- The Washington Times - Friday, April 9, 2021

Nike has settled the lawsuit the sportswear giant recently filed in federal court against MSCHF, the seller of unauthorized “Satan Shoes” promoted by rapper Lil Nas X, both parties confirmed Friday.

MSCHF, a Brooklyn-based art collective, has agreed to initiate a voluntary recall intended to remove the satanic-themed shoes from circulation, Nike said in a statement announcing the settlement.

“The parties are pleased to put this dispute behind them,” Nike said in the statement.

A lawyer for MSCHF separately told The Washington Times it was “pleased with the settlement.”

The settlement, which Nike said was reached Thursday, resolves a trademark infringement lawsuit it brought against MSCHF less than two weeks earlier that sought to stop it from shipping the sneakers.

MSCHF had made the shoes by modifying pairs of Nike Air Max 97 sneakers. Each featured a bronze pentagram, an inverted cross, a Bible passage about Satan and, according to MSCHF, a drop of human blood.

The sneakers were sold on the heels of MSCHF having marketed “Jesus Shoes” in 2019. Those were made from the same Nike sneakers and, according to MSCHF, contained holy water from the Jordan River.

Nike said MSCHF made the shoes without its approval or authorization, and it argued in court they were “likely to confuse, mislead or deceive customers” into believing they were actual Nike products.

Filed late last month in U.S. District Court in Brooklyn, Nike‘s lawsuit accused MSCHF of violating federal laws against trademark infringement and trademark dilution, in addition to other counts.

MSCHF previously said it designed 666 pairs of the Satan Shoes and had been selling them online for $1,018 a pair. It has since agreed to offer customers a full refund if they want it, Nike explained.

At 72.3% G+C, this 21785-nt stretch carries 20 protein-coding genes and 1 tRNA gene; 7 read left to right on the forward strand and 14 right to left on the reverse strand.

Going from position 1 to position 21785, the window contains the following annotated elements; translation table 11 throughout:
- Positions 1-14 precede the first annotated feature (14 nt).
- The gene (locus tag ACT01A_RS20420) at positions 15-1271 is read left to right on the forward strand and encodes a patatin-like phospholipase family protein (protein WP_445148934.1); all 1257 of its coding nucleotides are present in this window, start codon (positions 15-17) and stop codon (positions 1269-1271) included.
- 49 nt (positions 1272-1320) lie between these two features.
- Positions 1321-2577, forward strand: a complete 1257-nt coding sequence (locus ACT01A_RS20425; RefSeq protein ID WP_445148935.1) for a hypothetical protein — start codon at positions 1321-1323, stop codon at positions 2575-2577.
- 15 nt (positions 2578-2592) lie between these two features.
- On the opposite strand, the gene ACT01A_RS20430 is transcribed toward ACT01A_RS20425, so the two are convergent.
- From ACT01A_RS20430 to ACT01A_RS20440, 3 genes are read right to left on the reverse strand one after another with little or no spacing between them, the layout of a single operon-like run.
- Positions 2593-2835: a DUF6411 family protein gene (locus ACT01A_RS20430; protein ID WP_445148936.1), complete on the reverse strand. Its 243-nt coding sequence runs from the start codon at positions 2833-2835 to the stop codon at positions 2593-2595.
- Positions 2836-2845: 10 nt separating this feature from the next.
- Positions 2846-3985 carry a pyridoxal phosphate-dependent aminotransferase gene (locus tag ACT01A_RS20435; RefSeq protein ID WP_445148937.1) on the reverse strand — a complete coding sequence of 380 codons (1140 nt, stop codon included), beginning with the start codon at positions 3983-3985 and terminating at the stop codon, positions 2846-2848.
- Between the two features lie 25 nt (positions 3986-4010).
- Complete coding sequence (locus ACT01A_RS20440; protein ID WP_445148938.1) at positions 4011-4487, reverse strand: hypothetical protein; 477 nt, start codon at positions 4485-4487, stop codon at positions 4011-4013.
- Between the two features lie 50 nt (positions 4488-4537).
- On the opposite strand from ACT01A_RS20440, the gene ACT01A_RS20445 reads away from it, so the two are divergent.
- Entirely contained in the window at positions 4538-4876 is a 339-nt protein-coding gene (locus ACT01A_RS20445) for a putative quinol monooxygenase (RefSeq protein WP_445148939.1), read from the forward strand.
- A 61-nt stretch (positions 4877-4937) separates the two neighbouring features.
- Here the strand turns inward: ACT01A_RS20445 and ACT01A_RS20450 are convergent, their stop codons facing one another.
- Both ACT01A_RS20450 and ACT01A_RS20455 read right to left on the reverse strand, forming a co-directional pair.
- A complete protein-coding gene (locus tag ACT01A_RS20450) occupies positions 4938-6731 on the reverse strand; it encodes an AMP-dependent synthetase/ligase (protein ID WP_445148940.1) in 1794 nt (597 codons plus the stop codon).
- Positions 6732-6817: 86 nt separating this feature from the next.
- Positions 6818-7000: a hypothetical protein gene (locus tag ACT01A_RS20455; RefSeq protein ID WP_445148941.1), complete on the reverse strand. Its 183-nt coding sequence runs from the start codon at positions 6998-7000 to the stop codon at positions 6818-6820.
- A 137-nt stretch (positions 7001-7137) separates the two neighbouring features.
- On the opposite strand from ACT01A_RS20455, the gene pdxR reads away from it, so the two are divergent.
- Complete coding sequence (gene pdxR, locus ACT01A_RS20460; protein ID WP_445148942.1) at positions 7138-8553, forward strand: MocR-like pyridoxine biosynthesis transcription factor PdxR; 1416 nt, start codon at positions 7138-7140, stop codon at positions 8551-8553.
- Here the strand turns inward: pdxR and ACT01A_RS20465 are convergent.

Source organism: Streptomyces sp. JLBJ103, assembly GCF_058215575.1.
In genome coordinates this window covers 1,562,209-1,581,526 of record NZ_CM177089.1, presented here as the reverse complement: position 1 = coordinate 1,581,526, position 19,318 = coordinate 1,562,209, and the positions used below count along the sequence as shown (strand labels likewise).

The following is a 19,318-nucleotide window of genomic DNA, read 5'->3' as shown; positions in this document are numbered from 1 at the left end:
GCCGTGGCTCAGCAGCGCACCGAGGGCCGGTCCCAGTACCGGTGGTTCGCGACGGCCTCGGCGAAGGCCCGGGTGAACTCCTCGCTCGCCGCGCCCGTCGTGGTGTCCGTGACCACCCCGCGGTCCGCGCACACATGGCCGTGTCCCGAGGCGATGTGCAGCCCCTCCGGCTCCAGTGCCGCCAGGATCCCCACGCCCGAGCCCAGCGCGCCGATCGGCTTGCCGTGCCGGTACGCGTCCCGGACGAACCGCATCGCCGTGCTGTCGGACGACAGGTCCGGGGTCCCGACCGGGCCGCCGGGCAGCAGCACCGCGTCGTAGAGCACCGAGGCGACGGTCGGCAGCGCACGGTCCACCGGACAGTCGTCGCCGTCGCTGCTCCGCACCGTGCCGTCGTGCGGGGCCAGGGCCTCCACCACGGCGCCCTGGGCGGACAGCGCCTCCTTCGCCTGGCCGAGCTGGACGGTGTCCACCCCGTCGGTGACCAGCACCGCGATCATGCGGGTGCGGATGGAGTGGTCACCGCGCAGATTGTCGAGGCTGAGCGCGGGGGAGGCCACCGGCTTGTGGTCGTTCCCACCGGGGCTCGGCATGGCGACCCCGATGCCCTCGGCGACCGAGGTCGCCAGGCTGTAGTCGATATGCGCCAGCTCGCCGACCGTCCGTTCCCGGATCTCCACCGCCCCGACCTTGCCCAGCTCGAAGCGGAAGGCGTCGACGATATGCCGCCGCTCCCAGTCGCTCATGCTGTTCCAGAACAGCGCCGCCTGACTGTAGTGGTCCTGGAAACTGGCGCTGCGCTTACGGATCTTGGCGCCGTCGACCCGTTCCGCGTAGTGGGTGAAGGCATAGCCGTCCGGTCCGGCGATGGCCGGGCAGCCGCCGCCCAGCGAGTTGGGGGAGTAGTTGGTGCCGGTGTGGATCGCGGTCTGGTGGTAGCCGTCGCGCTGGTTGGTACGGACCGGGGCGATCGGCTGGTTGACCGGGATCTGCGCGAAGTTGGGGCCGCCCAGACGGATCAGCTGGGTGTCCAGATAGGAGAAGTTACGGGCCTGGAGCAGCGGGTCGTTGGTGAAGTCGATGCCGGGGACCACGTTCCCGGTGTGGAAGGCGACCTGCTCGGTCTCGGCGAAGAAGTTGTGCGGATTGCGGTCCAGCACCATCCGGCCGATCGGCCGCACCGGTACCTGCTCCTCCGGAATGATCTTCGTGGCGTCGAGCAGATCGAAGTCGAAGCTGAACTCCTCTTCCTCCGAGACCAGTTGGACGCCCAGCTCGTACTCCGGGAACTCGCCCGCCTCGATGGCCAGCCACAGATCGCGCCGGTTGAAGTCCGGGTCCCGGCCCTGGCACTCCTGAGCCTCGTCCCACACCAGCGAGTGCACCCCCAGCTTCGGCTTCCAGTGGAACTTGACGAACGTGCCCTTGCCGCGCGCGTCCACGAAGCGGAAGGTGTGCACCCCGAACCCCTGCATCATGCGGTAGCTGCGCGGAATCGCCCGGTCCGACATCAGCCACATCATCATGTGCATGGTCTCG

“As part of the settlement, Nike has asked MSCHF, and MSCHF has agreed, to initiate a voluntary recall to buy back any Satan Shoes and Jesus Shoes for their original retail prices, in order to remove them from circulation,” Nike said in the statement.

“If any purchasers were confused, or if they otherwise want to return their shoes, they may do so for a full refund. Purchasers who choose not to return their shoes and later encounter a product issue, defect or health concern should contact MSCHF, not Nike,” the statement said.

Nike did not disclose any additional details involving the settlement agreement. David H. Bernstein, counsel of record for MSCHF, told The Times the specific terms are confidential.

MSCHF intended to comment on the absurdity of the collaboration culture practiced by some brands, and about the perniciousness of intolerance,” Mr. Bernstein said in an emailed statement.

MSCHF looked forward to presenting its defenses at the preliminary injunction hearing, especially since the Court indicated that it recognized that ‘First Amendment rights of artistic expression are paramount,’” Mr. Bernstein continued. “However, having already achieved its artistic purpose, MSCHF recognized that settlement was the best way to allow it to put this lawsuit behind it so that it could dedicate its time to new artistic and expressive projects.”

MSCHF marketed the sneakers with help from Montero Lamar Hill, the rapper better known as Lil Nas X, who recently released a satanic-themed music video for his song “Montero (Call Me By Your Name).”

Mr. Hill was not sued by Nike. But on social media Thursday, he suggested he could be willing to help cover associated costs.

“y’all keep streaming call me by your name so i can pay for this damn nike lawsuit,” he tweeted.

• Andrew Blake can be reached at ablake@washingtontimes.com.

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